Our weekly money advice column in the Irish News of the World is available in the published form here or in text below.
CREDIT cards can be a godsend and a curse. I have a friend who doesn’t have one, so I used to wonder how he booked flights or bought anything online. Recently I discovered his secret — he just lets his wife put it all on her credit card, clever man.
For those of us who don’t have such an arrangement, it means we most likely have a plastic friend, which costs €30 a year. That !30 isn’t a credit card company charge, it’s tax, and the first of many costs. Credit cards can get you out of a bind or land you in one, depending on how you use them.
Rates vary in Ireland, from as low as about 13 per cent to as high as 23pc. And it’s that level of interest that’s the problem. If you took out a loan at say, 25pc a year, and you paid nothing for three years, the amount owed would effectively double.
This is why credit cards can cause such big problems. Although the size of the personal credit card mountain out there has dropped by just over seven per cent in the past year, it still stands at a towering €2.64billion.
With my accountancy and financial advice hat on I’ll tell you this much — about 90pc of the clients we meet about money problems admits that credit cards are a major factor in the mix. Sometimes it’s the cause of the problem — it’s been used as a lifeline, or something that’s called on to mask an underlying issue by providing a line of finance when other regular incomes have run out.
In any case, credit cards can be massively troublesome if they’re not respected and managed well. If you have mortgage problems, the number of times outside of scheduled requirements that your lender can call you per month under the CCMA (Code of Conduct on Mortgage Arrears 2010) is three, but with credit cards those restrictions don’t apply.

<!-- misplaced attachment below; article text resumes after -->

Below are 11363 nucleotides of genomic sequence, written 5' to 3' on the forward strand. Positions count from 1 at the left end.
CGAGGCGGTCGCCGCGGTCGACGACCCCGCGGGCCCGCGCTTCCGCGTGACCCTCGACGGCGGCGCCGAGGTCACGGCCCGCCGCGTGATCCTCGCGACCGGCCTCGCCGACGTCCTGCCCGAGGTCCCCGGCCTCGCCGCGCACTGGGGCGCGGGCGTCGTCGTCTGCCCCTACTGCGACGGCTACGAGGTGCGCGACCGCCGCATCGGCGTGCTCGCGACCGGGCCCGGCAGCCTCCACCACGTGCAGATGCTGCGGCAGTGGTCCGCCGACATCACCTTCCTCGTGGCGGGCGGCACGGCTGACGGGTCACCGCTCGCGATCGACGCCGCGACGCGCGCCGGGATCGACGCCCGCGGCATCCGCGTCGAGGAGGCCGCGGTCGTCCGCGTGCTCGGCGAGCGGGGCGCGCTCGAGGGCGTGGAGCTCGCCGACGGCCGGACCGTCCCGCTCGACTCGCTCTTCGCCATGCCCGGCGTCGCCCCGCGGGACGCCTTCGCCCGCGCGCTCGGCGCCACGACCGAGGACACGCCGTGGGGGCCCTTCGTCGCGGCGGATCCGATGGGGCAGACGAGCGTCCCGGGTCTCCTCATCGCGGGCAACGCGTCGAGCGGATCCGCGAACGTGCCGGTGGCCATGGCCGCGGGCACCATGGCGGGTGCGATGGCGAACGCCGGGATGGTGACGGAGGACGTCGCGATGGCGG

Credit card collection teams are among the most aggressive in the industry, but it’s a mistake to think they can just stamp all over you — there’s a Consumer Protection Code that has certain protections built into it for your benefit.
One simple example is that card issuers can no longer send you those once-commonplace letters saying “your credit is increased by €2,000 up to €10,000” or whatever amount they felt like on the day.Under the Consumer Credit Act they can’t call you between 9pm and 9am from Monday to Saturday and they can’t call you at all on a Sunday.
If you have credit card problems and are unable to pay, there’s a fixed line of defence you should set up. We spoke to Frank Conway of moneycoach.ie, who always comes up with some great tips for worried punters. He said: “It’s vital to prioritise debts, and mortgages should always come first. Credit card companies are often willing to restructure with genuine clients who approach them in an honest manner.”
So here’s what you do. First, write to the card issuer and let them know about your problem. Ask them to freeze interest on your account until you’ve met and discussed this issue with them. Have them send out a “standard financial statement” so you can fill it in and give them a clear idea of what your finances are looking like.
Every card issuer deals with every case differently on a case-by-case basis, but what’s vital is to engage with the credit card company, and don’t be afraid to ask for concessions. Mr Conway said two key elements are “honesty and consistency”, so be honest with the company you’re dealing with, and be consistent. If you come to an agreement with them, stick to your end of things.
They’ll typically review your situation every six months. Mr Conway also warned that using a debt management company, which charges fees, may make things easier for you, but because there are charges it diminishes your ability to repay your debts and extends the period of time it will take to pay them all off.